NEW YORK, United States, Monday December 28, 2015 – Federal prosecutors have alleged that a man from The Bahamas hacked the email accounts of 130 celebrities, taking unreleased movie scripts, social security numbers and sexually explicit photos and videos.
The alleged hacking activities of 23-year-old Alonzo Knowles were discovered when he tried to sell some of the material he found for profit, according to the New York Times.
To gain access to the accounts, Knowles allegedly looked at published photos of high-profile celebrities and then hacked into their friends’ email accounts first.
He was then able to access some of the celebrities’ personal information, and to those he found phone numbers for, he sent text messages suggesting their accounts had been hacked, it was alleged.
Knowles allegedly secured instant access to the accounts of the celebrities who responded with their passwords.
If he was able to gain access to the celebrity’s computer, he would send a virus that gave him access to information stored on the hard drive and he would also adjust the individual’s email settings in order to maintain ongoing access, prosecutors said.
The alleged cyber criminal appeared at a federal court in Manhattan on Tuesday charged with criminal copyright infringement and identity theft. A judge ruled to detain him without bail.
— WWMT-TV (@wwmtnews) December 23, 2015
While none of the individual victims of the alleged crimes have been named, a report lists some of the items stolen.
Specifically, Knowles is accused of acquiring 30 unreleased tracks set to be included on the album of a popular celebrity, the first six episodes of a television drama currently in production, and social security numbers for a number of professional athletes and actors.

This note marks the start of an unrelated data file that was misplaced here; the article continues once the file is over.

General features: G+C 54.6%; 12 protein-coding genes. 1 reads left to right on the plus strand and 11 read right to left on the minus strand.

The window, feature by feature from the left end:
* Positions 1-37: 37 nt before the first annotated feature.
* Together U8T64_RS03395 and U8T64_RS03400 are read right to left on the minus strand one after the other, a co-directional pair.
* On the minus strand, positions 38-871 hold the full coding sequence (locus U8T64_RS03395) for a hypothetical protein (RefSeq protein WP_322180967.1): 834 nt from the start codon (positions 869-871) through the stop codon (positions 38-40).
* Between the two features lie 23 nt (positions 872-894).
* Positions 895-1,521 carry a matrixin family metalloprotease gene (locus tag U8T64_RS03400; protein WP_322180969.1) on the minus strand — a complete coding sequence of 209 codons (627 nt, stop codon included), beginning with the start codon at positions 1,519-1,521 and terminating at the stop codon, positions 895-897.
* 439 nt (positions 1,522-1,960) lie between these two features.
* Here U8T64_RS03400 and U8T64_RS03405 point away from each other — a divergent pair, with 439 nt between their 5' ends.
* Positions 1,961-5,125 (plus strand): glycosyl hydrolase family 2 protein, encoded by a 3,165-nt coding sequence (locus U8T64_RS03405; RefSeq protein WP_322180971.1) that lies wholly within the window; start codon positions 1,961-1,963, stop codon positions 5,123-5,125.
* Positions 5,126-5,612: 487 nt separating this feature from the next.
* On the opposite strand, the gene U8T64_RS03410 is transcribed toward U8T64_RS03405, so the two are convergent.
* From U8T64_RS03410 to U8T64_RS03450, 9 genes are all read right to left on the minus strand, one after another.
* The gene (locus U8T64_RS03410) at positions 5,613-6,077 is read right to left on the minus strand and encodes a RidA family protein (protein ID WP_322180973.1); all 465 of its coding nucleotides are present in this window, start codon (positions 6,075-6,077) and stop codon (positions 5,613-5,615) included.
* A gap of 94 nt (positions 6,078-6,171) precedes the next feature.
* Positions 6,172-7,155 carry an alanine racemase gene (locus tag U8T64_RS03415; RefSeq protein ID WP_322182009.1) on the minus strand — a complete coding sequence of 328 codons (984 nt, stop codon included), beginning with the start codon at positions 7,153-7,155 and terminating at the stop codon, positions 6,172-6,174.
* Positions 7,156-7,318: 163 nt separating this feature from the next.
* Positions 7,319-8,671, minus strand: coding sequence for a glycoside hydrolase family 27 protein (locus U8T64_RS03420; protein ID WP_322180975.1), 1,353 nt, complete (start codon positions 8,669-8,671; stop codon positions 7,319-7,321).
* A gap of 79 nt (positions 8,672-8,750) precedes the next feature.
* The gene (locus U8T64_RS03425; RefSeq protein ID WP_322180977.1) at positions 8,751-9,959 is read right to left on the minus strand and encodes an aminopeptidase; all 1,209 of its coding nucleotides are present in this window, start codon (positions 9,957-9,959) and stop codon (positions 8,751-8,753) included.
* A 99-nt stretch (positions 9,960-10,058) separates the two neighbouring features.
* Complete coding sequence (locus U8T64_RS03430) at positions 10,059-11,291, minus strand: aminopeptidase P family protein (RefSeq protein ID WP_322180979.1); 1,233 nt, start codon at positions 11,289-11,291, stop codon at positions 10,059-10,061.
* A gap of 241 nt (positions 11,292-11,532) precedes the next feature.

The federal probe began earlier this month after Knowles allegedly emailed a “popular radio host” to offer to sell the scripts, according to the complaint.
“This is just a sample of things I can get,” Knowles allegedly wrote on December 12, according to a Newsweek report. “I have more stuff along these lines and can get more if you’re interested in these kind of stuff.”
The radio host contacted the executive producer of one of the stolen television scripts, prompting the network responsible for the programme to notify the Department of Homeland Security. A meeting was subsequently set up with Knowles and an undercover agent.
Knowles was busted after allegedly trying to sell the agent the social security numbers of several athletes and one actress as well as 15 scripts for US$80,000.
George Sorge, acting special agent in charge, said: “This arrest brings down an alleged email hacking scheme that targeted many individuals including some in the entertainment industry.
“As cyber-crime becomes more pervasive, this operation embodies HSI’s [Homeland Security Investigations’] commitment to target those who use the cyber world for illegal financial gain,” he added.
Manhattan US attorney Preet Bharara commented: “This case has all of the elements of the kind of blockbuster script the defendant, Alonzo Knowles, is alleged to have stolen: hacks into celebrities’ private emails, identity theft, and attempts to sell victims’ information to the highest bidder.
“Unfortunately, these circumstances are all too real.”
The charges against Knowles are reminiscent of the infamous Sony hack, in which a group calling themselves the Guardians of the Peace dumped nearly 40 gigabytes of hacked email transcripts and sensitive company data last year in an attempt to stop the release of the movie The Interview.